When a small bookshop in Cuba Street became available in 1988, accountant Robert Burch “took the plunge”, and launched his new career He changed the name to Arty Bee’s Bookshop and six months later purchased a second shop in Cambridge Terrace. Both shops have relocated several times over the last 22 years, in each case to larger or better locations.
After Unity Books Wellington’s unfortunate flood earlier this month, booksellers will now be taking extra care when their insurance comes up for renewal in March. So put yourself in their place, think ‘what if it happened to my store’ and carefully review your cover.
Floods, fire and theft are not the only issues book businesses might have to face. Would your business be more profitable if it changed premises for a smaller or larger space? If you negotiated a better lease deal? Or took on the expense of another location? These are not easy decisions, but ones that might have to be taken to ensure the continued success of your store.
Jenna Todd told TV3 that Time Out Books was up 7.5 percent for the year, and 12 percent over Christmas, their ‘best ever’; Unity Wellington’s Tilly Lloyd ‘broke all sales records’ for the December month, reported Lindsay Shelton at Scoop. Milford’s The Booklover was up 12 percent for Christmas and Dear Reader in Grey Lynn up 9 percent.
“Storage! It is a problem I deal with day by day at this time of year,” says Simon Grant. “This year it feels like much of the stock has all arrived in a two week period.”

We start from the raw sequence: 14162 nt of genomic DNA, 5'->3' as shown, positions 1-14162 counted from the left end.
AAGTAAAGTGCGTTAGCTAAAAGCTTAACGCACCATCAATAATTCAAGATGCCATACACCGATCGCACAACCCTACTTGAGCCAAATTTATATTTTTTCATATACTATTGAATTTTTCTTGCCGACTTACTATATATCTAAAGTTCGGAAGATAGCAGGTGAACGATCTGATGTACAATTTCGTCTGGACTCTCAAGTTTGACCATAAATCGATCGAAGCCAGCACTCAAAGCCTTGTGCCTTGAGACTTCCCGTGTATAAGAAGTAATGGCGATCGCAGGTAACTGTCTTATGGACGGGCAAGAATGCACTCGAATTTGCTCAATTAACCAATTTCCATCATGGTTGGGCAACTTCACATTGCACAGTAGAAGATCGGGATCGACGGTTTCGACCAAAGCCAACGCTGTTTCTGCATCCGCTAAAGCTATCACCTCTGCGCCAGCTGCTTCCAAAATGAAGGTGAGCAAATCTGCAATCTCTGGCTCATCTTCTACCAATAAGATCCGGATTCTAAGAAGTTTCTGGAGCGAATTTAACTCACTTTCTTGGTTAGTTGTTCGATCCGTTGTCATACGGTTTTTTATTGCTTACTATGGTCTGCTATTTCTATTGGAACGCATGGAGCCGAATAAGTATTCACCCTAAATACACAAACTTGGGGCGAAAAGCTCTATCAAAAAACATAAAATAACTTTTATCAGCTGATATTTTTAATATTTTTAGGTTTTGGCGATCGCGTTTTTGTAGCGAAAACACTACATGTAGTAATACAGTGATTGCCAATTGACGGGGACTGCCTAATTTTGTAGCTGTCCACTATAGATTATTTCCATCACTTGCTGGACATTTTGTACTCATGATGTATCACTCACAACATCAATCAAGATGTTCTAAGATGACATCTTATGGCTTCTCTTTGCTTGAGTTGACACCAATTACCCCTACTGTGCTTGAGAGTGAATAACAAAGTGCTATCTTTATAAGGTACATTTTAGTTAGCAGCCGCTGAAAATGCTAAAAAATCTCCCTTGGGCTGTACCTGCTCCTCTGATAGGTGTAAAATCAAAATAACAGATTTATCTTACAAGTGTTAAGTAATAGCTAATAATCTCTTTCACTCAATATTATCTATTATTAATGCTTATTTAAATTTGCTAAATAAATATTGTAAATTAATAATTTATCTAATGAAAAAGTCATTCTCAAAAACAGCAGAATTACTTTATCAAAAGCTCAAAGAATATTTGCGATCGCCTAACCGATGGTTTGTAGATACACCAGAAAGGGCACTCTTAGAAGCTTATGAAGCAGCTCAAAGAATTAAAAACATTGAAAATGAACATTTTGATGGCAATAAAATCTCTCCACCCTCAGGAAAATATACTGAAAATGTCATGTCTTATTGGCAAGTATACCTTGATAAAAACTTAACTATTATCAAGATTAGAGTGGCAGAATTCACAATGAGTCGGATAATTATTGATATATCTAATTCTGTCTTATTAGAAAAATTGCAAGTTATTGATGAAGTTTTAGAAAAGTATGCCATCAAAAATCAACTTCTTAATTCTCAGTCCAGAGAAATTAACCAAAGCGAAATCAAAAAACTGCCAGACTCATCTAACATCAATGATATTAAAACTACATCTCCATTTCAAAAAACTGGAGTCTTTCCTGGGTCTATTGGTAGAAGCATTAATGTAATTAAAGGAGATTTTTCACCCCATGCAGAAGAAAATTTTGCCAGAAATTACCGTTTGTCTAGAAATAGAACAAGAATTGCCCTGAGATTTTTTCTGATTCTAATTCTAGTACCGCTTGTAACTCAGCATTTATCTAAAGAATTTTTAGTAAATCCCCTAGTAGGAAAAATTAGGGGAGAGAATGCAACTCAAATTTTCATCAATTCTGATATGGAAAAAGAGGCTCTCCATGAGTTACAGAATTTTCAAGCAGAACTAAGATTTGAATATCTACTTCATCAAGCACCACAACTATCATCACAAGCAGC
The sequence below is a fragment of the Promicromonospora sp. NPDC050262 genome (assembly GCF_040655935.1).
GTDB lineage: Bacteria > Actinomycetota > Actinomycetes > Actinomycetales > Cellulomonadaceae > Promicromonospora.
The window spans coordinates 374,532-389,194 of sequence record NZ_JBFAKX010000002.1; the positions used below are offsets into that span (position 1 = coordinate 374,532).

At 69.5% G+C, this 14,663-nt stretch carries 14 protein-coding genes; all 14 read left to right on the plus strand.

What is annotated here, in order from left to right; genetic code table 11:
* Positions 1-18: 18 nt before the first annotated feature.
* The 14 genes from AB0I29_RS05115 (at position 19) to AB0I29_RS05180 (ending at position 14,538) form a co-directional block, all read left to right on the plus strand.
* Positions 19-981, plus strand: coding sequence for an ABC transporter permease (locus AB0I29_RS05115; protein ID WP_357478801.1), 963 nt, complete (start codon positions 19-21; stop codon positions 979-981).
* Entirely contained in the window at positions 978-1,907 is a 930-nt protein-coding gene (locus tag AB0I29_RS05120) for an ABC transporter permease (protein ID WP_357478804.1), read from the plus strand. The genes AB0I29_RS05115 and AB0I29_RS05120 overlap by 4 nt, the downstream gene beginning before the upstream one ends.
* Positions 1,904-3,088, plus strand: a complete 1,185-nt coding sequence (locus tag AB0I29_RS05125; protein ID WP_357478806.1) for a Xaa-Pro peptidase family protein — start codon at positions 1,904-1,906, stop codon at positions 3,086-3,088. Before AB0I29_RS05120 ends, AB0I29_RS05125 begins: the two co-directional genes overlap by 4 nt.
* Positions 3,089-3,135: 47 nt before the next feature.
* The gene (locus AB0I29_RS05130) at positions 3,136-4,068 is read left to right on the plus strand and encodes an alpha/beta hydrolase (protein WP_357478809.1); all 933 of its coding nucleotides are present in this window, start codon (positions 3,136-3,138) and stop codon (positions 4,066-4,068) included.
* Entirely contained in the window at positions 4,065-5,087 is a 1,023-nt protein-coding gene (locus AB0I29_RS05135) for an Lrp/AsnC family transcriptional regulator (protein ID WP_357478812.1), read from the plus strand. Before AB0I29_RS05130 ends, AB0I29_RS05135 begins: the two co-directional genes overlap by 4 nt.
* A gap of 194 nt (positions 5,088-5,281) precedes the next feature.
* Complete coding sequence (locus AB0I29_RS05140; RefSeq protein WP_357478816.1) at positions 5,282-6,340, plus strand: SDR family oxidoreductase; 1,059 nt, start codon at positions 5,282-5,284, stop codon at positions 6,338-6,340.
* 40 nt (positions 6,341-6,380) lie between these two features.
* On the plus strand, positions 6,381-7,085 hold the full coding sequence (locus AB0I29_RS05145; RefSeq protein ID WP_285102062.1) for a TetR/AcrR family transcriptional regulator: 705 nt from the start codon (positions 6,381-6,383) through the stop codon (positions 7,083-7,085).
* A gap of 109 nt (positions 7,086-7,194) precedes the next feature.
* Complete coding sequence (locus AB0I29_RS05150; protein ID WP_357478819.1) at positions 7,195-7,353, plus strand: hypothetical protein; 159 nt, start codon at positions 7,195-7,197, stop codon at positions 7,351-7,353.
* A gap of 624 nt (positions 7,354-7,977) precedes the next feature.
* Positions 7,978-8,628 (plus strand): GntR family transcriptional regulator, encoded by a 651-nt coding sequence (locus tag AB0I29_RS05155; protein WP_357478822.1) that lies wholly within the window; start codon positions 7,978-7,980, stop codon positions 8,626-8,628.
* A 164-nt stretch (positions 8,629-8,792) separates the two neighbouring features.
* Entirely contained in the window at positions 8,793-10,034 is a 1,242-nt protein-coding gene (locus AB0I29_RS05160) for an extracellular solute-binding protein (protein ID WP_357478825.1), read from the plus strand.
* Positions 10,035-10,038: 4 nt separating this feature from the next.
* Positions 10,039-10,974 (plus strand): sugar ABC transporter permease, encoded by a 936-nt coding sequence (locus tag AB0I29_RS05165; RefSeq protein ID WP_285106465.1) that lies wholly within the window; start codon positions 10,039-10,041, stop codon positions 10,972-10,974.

But that is just one of the Christmas stock issues the Paper Plus Merivale owner is currently facing. “Every day at this time of year I look at the volume coming in and think ‘holey moley, what have I done?’ Delivery seems to have been early this year – too early for some stock I think.”
Something of a destination bookshop – except for those who live on Auckland’s Point Chevalier – the Pt Chev Bookshop and Resource Room is small but book-filled, with a good selection of adult and children’s books, plus their extensive Languages and ESOL (English for Speakers of Other Languages) specialist section and a range of other textbooks for various school subjects.
The advent of the ‘think global – buy local’ mindset has seen a lot of communities becoming aware of supporting their bookshops. For school libraries, the trend is to buy locally if the bookstore in question has a good range of the children’s, young adult and non-fiction resource titles needed for their shelves. (Pictured: Children's Bookshop Kilbirnie's fantastic range)